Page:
In a Press Briefing that’s happening now NASA just announced that they are awarding the contract to SpaceX.
If you can’t beat em’ join em’.
What’s that supposed to mean?
I was under the impression that SpaceX was doing more and better work than NASA when it came to space travel. At least it is publicized more. So instead of competing with SpaceX to develop a spacecraft why not just hire them to build one.
It’s… a choice! I trust those involved made all the necessary evaluations. Glad to see progress on the front regardless.
NASA really doesn’t want to be in the business of developing the kinds of things SpaceX, ULA, Blue Origin et. all are working on now, precisely because it’s gotten to the point that orbital components are now a economically viable product. Why sink public dollars into something that the market is now willing to pay for?
Well one could make an argument that innovation by the government is public infrastructure. There is no guarantee that a private company will share any innovations with the public.
Fair point, but it’s not as if NASA’s budget is simply going away. It’s being redirected to things that are currently out of reach for profit-driven interests. I’d argue that the technologies developed through the course of these advanced projects could have more value than allocating more budget into projects that are already well understood.
Rod Pyle is of the opinion that this is as historic as JFK’s pledge to go to the moon. We’ll talk about it Sunday but here’s his hot take:
NASA is basically signing up to be the first big customer of Starship (which Elon made with his own money), and will use it to land our astronauts on the moon and return them. Flown and operated by SpaceX under contract to NASA. Pissed off Boeing and everyone involved with the SLS / Orion project, and Bezos and his cadre who thought they had the lander contract in the bag. But with the NASA budget cuts, SpaceX was all they could afford.
Funny thing is–Starship will be capable of flying dozens of people and lots of cargo to the moon on each flight, but to save face, NASA will station it–uncrewed–in lunar orbit, and deliver astronauts 3 or 4 at a time with SLS/Orion… because they have already built it and need to use it. What a white elephant.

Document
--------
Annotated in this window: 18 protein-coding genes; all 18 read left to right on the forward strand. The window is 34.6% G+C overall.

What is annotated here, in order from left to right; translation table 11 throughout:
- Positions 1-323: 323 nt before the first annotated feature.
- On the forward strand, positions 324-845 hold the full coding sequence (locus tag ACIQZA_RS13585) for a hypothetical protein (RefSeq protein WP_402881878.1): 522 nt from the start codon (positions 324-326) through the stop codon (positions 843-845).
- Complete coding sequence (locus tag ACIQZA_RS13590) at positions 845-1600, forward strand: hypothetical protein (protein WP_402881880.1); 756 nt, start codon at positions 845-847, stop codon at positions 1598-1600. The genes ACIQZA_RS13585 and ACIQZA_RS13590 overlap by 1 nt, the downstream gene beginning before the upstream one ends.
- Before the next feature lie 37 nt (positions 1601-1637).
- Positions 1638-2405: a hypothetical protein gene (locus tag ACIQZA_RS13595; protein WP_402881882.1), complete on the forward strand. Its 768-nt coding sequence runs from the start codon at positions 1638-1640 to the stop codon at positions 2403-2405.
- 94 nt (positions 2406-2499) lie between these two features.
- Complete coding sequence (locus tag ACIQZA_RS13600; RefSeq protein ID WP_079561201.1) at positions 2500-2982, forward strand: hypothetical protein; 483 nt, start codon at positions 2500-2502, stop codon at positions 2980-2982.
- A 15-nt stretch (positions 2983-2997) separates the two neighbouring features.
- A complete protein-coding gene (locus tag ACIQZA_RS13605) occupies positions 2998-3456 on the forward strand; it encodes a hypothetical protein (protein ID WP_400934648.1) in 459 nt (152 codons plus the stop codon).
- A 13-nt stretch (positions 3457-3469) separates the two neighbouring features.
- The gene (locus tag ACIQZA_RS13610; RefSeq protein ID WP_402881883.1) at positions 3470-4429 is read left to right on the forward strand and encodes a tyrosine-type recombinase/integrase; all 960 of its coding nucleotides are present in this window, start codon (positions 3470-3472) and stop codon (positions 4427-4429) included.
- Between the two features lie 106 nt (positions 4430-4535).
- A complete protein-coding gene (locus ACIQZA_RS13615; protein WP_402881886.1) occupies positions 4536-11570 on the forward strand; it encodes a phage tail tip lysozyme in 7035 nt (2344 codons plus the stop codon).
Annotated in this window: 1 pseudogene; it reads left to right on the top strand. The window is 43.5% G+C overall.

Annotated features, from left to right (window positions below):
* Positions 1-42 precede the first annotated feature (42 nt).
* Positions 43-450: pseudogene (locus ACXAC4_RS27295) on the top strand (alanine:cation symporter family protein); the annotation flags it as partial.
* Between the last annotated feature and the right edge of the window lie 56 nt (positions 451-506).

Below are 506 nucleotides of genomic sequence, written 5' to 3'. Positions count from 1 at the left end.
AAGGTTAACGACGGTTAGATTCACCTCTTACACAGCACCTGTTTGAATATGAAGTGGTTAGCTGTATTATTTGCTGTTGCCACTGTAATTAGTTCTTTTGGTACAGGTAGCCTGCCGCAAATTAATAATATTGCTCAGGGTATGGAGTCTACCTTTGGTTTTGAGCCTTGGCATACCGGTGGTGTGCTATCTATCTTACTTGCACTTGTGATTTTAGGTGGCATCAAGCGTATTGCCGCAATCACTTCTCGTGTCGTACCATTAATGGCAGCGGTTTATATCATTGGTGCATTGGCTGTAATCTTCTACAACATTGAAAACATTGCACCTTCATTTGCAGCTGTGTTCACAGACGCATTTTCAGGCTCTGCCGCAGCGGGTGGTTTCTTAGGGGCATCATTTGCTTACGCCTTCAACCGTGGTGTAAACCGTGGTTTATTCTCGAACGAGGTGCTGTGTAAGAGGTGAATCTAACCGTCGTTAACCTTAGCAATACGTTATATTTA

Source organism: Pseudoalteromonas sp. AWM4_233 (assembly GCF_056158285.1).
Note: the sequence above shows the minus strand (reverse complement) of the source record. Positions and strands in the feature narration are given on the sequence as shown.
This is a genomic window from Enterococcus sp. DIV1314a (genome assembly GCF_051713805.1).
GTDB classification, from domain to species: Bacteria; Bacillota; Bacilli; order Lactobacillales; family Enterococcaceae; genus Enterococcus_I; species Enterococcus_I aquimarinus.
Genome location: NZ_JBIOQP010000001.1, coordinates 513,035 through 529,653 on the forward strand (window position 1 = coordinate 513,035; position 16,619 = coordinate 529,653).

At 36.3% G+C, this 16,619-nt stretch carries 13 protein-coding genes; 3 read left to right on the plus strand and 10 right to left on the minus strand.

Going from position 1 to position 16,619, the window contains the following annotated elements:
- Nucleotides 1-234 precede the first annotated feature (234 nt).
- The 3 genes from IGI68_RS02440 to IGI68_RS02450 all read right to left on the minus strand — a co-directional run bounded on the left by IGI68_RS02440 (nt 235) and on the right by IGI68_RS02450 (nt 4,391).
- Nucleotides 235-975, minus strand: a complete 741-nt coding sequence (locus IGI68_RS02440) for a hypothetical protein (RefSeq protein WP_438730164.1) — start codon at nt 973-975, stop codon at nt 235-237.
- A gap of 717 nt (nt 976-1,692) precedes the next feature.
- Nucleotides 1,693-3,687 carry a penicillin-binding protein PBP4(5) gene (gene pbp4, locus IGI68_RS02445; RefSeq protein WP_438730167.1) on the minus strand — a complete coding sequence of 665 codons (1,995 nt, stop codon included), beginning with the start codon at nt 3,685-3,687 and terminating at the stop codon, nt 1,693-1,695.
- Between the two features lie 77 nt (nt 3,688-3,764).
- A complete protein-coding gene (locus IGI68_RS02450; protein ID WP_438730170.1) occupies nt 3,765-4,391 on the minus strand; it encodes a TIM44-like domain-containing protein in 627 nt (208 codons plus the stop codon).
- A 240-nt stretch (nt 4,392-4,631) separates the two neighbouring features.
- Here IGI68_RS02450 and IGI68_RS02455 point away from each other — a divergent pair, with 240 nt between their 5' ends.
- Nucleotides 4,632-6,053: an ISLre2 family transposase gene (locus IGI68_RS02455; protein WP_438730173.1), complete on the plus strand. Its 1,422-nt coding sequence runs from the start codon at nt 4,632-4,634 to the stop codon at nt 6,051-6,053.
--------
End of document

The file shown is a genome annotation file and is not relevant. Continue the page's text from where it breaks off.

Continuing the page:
In sum: $1.5-2 billion per flight of Orion to deliver a few astronauts to Elon’s rocket for a lunar landing… when Elon could have taken them from the Earth to the moon and back for probably 1/4 the price.
You gotta love government. Still, an unusually ballsy day for NASA.
Here’s a link to the entire selection statement: https://bit.ly/hls-source-selection-statement
Eric Berger also discusses the disconnect in Starship + SLS/Orion, and I was thinking it as well. I hope Pyle is right! What’s left unsaid in the announcement is bigger than what’s said. NASA seems to be “doubling down” on it’s partnerships (investment in) SpaceX. I laughed out laud when I thought about the tiny SLS-lanuched Orion capsule docking with Spaceship on Lunar orbit. Ha! The only thing funnier is leaving Starship to get back in Orion for the trip back to earth.
Left unsaid is the reality that SpaceX is also planning to launch humans on Starship from Earth. It does not seem like all that much of a stretch to question the need for the much more costly Orion and Space Launch System rocket, when lunar crews could simply launch in a Starship into low-Earth orbit, undergo refueling there from another Starship, and then go to the Moon and back. But NASA knows that Congress—which is heavily invested in Orion and the SLS rocket, and their jobs across all 50 states—would not support a SpaceX-only program.
I recently participated in a day of meetings with Congressional staffers, organized by the Planetary Society, to advocateg for NASA programs. There appears to be quite a bit of support, if not excitement, on the Hill and in the Biden Administration for NASA’s space programs. It’s an open question whether SLS will still have strong political support after recent changes in Congress. This is an exciting time. As long as an asteroid doesn’t crash into Earth and put an end to it all!
Eric’s reporting is great, I read (or actually listened to on Audible) his book about early SpaceX in 2 days. Also, I too am a member of the Planetary Society they’re holding some policy event for members in 20ish minutes.